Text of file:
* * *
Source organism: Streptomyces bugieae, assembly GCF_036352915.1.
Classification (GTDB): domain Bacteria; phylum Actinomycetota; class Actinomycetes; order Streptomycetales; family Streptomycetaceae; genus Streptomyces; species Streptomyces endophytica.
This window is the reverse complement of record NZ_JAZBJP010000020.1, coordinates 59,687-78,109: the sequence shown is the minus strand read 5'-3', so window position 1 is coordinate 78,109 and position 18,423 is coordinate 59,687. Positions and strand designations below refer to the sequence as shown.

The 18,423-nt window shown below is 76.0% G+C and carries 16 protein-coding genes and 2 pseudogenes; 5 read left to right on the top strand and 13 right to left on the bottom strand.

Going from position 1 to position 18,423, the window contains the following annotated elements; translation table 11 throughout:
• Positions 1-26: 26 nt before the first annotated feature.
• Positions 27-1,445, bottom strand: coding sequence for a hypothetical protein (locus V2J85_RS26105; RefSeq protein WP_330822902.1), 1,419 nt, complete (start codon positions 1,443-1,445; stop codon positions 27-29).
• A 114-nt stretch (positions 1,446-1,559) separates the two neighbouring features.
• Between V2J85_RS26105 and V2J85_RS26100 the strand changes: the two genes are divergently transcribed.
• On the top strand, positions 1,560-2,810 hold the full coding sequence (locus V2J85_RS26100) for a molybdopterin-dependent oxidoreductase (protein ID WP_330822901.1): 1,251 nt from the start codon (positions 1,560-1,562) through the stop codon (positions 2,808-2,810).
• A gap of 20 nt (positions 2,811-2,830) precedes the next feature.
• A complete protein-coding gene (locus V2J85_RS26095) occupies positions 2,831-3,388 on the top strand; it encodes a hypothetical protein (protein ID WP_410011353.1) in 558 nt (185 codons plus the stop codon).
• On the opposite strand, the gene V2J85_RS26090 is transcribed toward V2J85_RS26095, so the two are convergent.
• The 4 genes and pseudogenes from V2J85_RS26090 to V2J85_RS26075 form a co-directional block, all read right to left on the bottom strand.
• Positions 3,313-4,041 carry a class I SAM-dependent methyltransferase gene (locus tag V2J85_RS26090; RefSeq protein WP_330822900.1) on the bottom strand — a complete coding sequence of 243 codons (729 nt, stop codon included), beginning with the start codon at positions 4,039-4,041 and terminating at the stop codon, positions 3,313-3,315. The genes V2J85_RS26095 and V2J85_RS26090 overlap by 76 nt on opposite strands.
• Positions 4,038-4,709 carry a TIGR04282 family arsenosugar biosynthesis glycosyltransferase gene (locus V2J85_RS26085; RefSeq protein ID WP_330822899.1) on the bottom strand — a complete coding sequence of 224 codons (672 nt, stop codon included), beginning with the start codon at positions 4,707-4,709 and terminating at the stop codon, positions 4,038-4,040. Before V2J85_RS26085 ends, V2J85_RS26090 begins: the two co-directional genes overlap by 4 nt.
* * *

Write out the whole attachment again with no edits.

Source organism: Streptomyces bugieae, assembly GCF_036352915.1.
Classification (GTDB): domain Bacteria; phylum Actinomycetota; class Actinomycetes; order Streptomycetales; family Streptomycetaceae; genus Streptomyces; species Streptomyces endophytica.
This window is the reverse complement of record NZ_JAZBJP010000020.1, coordinates 59,687-78,109: the sequence shown is the minus strand read 5'-3', so window position 1 is coordinate 78,109 and position 18,423 is coordinate 59,687. Positions and strand designations below refer to the sequence as shown.

The 18,423-nt window shown below is 76.0% G+C and carries 16 protein-coding genes and 2 pseudogenes; 5 read left to right on the top strand and 13 right to left on the bottom strand.

Going from position 1 to position 18,423, the window contains the following annotated elements; translation table 11 throughout:
• Positions 1-26: 26 nt before the first annotated feature.
• Positions 27-1,445, bottom strand: coding sequence for a hypothetical protein (locus V2J85_RS26105; RefSeq protein WP_330822902.1), 1,419 nt, complete (start codon positions 1,443-1,445; stop codon positions 27-29).
• A 114-nt stretch (positions 1,446-1,559) separates the two neighbouring features.
• Between V2J85_RS26105 and V2J85_RS26100 the strand changes: the two genes are divergently transcribed.
• On the top strand, positions 1,560-2,810 hold the full coding sequence (locus V2J85_RS26100) for a molybdopterin-dependent oxidoreductase (protein ID WP_330822901.1): 1,251 nt from the start codon (positions 1,560-1,562) through the stop codon (positions 2,808-2,810).
• A gap of 20 nt (positions 2,811-2,830) precedes the next feature.
• A complete protein-coding gene (locus V2J85_RS26095) occupies positions 2,831-3,388 on the top strand; it encodes a hypothetical protein (protein ID WP_410011353.1) in 558 nt (185 codons plus the stop codon).
• On the opposite strand, the gene V2J85_RS26090 is transcribed toward V2J85_RS26095, so the two are convergent.
• The 4 genes and pseudogenes from V2J85_RS26090 to V2J85_RS26075 form a co-directional block, all read right to left on the bottom strand.
• Positions 3,313-4,041 carry a class I SAM-dependent methyltransferase gene (locus tag V2J85_RS26090; RefSeq protein WP_330822900.1) on the bottom strand — a complete coding sequence of 243 codons (729 nt, stop codon included), beginning with the start codon at positions 4,039-4,041 and terminating at the stop codon, positions 3,313-3,315. The genes V2J85_RS26095 and V2J85_RS26090 overlap by 76 nt on opposite strands.
• Positions 4,038-4,709 carry a TIGR04282 family arsenosugar biosynthesis glycosyltransferase gene (locus V2J85_RS26085; RefSeq protein ID WP_330822899.1) on the bottom strand — a complete coding sequence of 224 codons (672 nt, stop codon included), beginning with the start codon at positions 4,707-4,709 and terminating at the stop codon, positions 4,038-4,040. Before V2J85_RS26085 ends, V2J85_RS26090 begins: the two co-directional genes overlap by 4 nt.